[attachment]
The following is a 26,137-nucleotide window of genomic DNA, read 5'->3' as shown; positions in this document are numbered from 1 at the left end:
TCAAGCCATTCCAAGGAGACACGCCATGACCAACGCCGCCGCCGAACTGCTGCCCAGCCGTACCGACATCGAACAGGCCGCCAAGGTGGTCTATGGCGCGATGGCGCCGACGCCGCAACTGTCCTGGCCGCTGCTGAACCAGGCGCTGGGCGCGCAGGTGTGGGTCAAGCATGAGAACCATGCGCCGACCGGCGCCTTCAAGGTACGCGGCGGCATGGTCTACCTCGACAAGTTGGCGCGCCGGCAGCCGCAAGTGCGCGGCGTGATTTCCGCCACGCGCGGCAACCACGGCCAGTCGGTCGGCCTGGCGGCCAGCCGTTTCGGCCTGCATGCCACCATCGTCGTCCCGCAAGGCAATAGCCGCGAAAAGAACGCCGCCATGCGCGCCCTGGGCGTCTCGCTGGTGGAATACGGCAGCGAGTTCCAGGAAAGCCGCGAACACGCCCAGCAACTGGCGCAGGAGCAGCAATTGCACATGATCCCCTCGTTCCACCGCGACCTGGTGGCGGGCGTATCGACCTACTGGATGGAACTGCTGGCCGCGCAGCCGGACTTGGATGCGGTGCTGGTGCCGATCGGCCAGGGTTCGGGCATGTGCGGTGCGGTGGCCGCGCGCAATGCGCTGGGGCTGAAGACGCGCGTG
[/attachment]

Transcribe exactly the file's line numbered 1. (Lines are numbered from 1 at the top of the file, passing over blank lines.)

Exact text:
The following is a 26,137-nucleotide window of genomic DNA, read 5'->3' as shown; positions in this document are numbered from 1 at the left end: